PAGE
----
Why do some fly fishermen land more fish than other individuals on the water?
Over the years, I've taught my daughter, son, and grandchildren how to fish using the fly rod and fishing reels. I realized it was much easier for them to learn to use the traditional reel/combos than the fly rod. My only child who has mastered the fly rod was my son Jason. My daughter never had the patience to learn to use the fly rod. She is excellent at using the spinning reel but not the fly rod. I am still teaching my oldest grandson how to cast using the fly rod and how to manage the line and land a fish when using the fly rod. The time and patience involved in learning to use the fly rod is why I see very few individuals fly fishing on the tailrace. Most trout on the tailrace is taken using the spinning reel with live bait. I've never seen anyone using a fly rod on Smith Lake but me and the three guys I fish with there. I've learned once you've master using the fly rod, you are hooked for life.
I taught a couple of the guys I fish with how to use the fly rod, and yes, that is the only method of fishing for them now. I feel liking what you are doing is the number one characteristic that makes individuals stand out from the rest of the crowd, whether it's fly fishing or any other activity. Aside from liking fly fishing, other characteristics make a great fly fisherman stand out. You may have read their books and watched some of their videos. Some of the most famous are Lefty Krch, Joe Humphreys, still fishing at 94, and Tom Rosenbaucr. These are seasoned fly fishermen, and there are thousands more. The following list below are the characteristics I feel one needs to achieve to become a seasoned fly fisherman.
Side Note: I create most of my posts while sitting on our back porch enjoying my afternoon cup of coffee; this post was one of them.
Casting Proficiency: Mastering the different fly casting techniques is crucial. Most fly fishermen use the Roll Cast, Back Cast, Low Side Cast, and Bow and Arrow Cast as their main ones. A skilled fly fisherman can accurately and delicately place a fly or small popper on the water surface, initiating a natural insect as if it fell off a tree limb near the bank of a stream or at a lake's edge. You will know when you make this cast work to perfection for you!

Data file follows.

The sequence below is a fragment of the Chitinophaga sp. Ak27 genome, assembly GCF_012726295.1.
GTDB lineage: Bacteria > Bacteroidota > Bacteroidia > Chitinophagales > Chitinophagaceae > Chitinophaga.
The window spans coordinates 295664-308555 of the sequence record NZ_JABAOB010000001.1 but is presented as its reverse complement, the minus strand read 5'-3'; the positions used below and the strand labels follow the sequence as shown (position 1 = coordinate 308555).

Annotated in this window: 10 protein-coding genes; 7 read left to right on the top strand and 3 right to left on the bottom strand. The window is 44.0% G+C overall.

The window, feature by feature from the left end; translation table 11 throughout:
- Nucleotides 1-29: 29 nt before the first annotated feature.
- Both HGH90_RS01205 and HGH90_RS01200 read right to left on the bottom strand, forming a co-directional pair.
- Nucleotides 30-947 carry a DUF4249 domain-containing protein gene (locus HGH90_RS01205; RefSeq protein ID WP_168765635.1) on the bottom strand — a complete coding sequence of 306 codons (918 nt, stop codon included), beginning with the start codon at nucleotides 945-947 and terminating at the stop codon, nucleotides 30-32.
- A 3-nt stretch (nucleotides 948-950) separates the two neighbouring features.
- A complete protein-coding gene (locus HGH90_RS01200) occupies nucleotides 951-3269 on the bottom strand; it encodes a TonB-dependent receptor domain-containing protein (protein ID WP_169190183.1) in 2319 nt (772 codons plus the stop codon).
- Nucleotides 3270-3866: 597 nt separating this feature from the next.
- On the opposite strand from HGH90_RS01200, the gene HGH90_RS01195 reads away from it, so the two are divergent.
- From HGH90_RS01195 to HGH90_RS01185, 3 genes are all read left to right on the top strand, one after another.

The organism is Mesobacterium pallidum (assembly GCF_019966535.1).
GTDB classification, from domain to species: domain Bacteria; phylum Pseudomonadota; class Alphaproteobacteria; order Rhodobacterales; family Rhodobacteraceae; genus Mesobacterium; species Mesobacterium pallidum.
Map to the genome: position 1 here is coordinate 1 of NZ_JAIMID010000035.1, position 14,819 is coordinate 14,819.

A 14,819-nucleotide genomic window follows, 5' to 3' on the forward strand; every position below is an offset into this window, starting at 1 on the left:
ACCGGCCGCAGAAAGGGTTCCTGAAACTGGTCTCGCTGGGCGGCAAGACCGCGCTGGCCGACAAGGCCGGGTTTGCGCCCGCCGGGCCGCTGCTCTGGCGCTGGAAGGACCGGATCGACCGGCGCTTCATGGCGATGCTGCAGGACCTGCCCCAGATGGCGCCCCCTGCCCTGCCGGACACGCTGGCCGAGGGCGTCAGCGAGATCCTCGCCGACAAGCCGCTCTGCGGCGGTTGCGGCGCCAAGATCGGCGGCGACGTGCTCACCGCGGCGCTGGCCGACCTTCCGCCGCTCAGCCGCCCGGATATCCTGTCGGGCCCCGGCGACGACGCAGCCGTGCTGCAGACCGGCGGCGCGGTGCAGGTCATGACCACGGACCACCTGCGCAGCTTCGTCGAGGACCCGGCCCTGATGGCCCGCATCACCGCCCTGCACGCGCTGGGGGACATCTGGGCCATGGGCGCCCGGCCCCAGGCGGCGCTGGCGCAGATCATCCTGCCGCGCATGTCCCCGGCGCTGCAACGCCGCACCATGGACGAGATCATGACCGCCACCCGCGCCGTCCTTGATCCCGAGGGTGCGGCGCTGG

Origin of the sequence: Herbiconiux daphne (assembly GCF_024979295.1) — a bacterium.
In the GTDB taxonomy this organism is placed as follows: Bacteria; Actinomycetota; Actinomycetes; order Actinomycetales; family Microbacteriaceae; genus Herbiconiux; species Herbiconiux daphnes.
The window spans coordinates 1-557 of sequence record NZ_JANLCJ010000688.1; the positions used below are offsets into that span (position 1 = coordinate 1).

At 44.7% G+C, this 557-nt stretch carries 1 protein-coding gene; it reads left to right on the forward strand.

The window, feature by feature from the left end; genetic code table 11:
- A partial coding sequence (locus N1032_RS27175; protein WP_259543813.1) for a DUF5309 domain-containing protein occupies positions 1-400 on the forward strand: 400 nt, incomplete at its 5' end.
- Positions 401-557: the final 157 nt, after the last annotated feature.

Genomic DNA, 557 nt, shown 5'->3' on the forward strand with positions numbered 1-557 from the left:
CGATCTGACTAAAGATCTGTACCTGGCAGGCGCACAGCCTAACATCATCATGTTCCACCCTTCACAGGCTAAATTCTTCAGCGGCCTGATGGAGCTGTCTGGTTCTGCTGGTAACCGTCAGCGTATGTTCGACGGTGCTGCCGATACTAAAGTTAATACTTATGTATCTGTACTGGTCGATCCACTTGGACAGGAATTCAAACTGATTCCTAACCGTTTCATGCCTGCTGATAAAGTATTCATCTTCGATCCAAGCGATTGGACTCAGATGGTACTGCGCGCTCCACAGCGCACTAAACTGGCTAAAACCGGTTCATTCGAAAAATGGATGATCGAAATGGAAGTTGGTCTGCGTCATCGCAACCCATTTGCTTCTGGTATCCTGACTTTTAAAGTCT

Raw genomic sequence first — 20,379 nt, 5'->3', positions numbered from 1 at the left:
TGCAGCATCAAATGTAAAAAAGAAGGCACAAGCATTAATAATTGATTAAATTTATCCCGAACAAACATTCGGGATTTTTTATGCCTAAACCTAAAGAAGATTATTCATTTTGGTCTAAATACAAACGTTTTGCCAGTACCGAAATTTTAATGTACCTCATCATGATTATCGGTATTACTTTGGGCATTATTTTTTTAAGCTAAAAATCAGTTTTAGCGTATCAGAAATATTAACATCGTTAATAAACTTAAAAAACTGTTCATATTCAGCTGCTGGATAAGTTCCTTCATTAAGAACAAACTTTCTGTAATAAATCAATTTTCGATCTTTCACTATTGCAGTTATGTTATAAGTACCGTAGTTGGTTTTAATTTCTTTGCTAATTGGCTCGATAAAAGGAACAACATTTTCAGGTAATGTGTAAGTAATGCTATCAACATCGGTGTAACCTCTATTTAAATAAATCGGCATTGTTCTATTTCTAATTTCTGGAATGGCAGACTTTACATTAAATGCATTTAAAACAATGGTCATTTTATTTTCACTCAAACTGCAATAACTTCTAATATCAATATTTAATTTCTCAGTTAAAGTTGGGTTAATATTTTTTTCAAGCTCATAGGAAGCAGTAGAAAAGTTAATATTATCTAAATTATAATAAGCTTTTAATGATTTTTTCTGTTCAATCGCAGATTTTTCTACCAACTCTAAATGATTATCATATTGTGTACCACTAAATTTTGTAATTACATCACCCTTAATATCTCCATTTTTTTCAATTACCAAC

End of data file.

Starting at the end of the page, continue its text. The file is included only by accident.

Knowledge of Fish Behavior: An understanding of fish behavior, habitat, and feeding patterns of the fish you are pursuing is essential. To drive this point home, I know that the daylight hours are my prime time to land fish, whether in Spring, Summer, or Fall.
Fly Selection: A good fly fisherman can select the correct fly pattern or popper color based on the insect activity. Matching the hatch is a key aspect of having a successful fly-fishing outing.
Observation Skills: Paying attention to the water's surface, identifying rises, and observing insect activity are essential for fishing a river, small stream, tailrace, or lake.
Patience and Persistence: Fly fishing involves patience and persistence; understand that fly fishing is not landing one fish after another. The only time that might happen is if you are sitting near a bluegill spawning bed. Know you have to put in the time and effort to catch fish even when they are not biting. I discussed this statement in my last post,
"The Slow Bite on Smith Lake"
Knot Tying: One must know how to tie at least two to three knots. A strong knot is necessary to attach the fly to the tippet and to attach the tippet to the leader securely. The tippet ring has eliminated tying the tippet to the leader for most fly fishermen. The clinch, loop knot, and double clinch are my favorites.
Knowledge of Equipment: You need to understand the different types of fly rods, reels, lines, and leaders, which will help you choose the right gear for various fishing situations.
Water Readings: When I first started fly fishing, I threw caution to the wind and would cast anywhere on the water. As each year passed, I became more familiar with spotting eddies, riffles and pools, and underwater structures. These were my most productive spots on streams, tail races, rivers, and lakes.
Adaptability: I've found conditions on the water can change fast, as stated in one of my previous posts, "Fluctuating Water Conditions." During periods of a slow bite, I may vary flies, poppers, and nymphs several times. If one tactic is not working, I try something else. Don't get locked in on one fly pattern or tactic!
Stay Positive: I've mentioned this in my previous posts; assume that every fly or popper touching the water's surface will produce a take.
Learning Mindset: Fly fishing is vast and continually evolving, which motivates me to learn new techniques, discover new waters, and improve my skills as a fly fisherman. I realize I will only know some things there is to learn about fly fishing, but that's what makes the sport so much fun.